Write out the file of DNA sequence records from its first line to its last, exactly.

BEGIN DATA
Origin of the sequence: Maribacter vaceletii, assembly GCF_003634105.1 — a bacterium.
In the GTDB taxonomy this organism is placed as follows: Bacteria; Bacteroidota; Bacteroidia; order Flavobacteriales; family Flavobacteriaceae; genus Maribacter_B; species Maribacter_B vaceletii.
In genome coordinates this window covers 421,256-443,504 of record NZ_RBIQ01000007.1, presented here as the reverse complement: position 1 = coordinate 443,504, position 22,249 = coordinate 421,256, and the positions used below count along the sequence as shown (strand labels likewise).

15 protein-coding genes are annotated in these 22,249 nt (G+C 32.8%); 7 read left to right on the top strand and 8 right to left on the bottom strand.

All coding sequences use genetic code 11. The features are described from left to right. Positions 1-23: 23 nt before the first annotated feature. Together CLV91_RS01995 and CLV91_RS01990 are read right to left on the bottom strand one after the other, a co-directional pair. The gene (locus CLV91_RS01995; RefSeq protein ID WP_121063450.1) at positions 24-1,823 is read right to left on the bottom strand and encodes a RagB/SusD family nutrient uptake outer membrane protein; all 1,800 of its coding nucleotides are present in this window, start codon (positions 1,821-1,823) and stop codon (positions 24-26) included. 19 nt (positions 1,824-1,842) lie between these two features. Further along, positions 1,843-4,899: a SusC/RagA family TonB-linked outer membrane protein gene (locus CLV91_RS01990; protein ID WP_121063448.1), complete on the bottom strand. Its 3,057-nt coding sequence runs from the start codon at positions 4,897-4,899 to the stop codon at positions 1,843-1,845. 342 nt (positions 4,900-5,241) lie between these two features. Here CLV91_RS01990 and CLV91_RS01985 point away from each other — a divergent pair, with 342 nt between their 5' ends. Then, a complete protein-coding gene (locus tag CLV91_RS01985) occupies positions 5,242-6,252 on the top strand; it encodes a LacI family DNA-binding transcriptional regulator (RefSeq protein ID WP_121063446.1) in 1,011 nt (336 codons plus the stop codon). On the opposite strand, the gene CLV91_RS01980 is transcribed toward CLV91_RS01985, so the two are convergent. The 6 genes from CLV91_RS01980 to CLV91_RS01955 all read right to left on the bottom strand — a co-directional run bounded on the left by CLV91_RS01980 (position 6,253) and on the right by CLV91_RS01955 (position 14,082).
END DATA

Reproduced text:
Origin of the sequence: Maribacter vaceletii, assembly GCF_003634105.1 — a bacterium.
In the GTDB taxonomy this organism is placed as follows: Bacteria; Bacteroidota; Bacteroidia; order Flavobacteriales; family Flavobacteriaceae; genus Maribacter_B; species Maribacter_B vaceletii.
In genome coordinates this window covers 421,256-443,504 of record NZ_RBIQ01000007.1, presented here as the reverse complement: position 1 = coordinate 443,504, position 22,249 = coordinate 421,256, and the positions used below count along the sequence as shown (strand labels likewise).

15 protein-coding genes are annotated in these 22,249 nt (G+C 32.8%); 7 read left to right on the top strand and 8 right to left on the bottom strand.

All coding sequences use genetic code 11. The features are described from left to right. Positions 1-23: 23 nt before the first annotated feature. Together CLV91_RS01995 and CLV91_RS01990 are read right to left on the bottom strand one after the other, a co-directional pair. The gene (locus CLV91_RS01995; RefSeq protein ID WP_121063450.1) at positions 24-1,823 is read right to left on the bottom strand and encodes a RagB/SusD family nutrient uptake outer membrane protein; all 1,800 of its coding nucleotides are present in this window, start codon (positions 1,821-1,823) and stop codon (positions 24-26) included. 19 nt (positions 1,824-1,842) lie between these two features. Further along, positions 1,843-4,899: a SusC/RagA family TonB-linked outer membrane protein gene (locus CLV91_RS01990; protein ID WP_121063448.1), complete on the bottom strand. Its 3,057-nt coding sequence runs from the start codon at positions 4,897-4,899 to the stop codon at positions 1,843-1,845. 342 nt (positions 4,900-5,241) lie between these two features. Here CLV91_RS01990 and CLV91_RS01985 point away from each other — a divergent pair, with 342 nt between their 5' ends. Then, a complete protein-coding gene (locus tag CLV91_RS01985) occupies positions 5,242-6,252 on the top strand; it encodes a LacI family DNA-binding transcriptional regulator (RefSeq protein ID WP_121063446.1) in 1,011 nt (336 codons plus the stop codon). On the opposite strand, the gene CLV91_RS01980 is transcribed toward CLV91_RS01985, so the two are convergent. The 6 genes from CLV91_RS01980 to CLV91_RS01955 all read right to left on the bottom strand — a co-directional run bounded on the left by CLV91_RS01980 (position 6,253) and on the right by CLV91_RS01955 (position 14,082).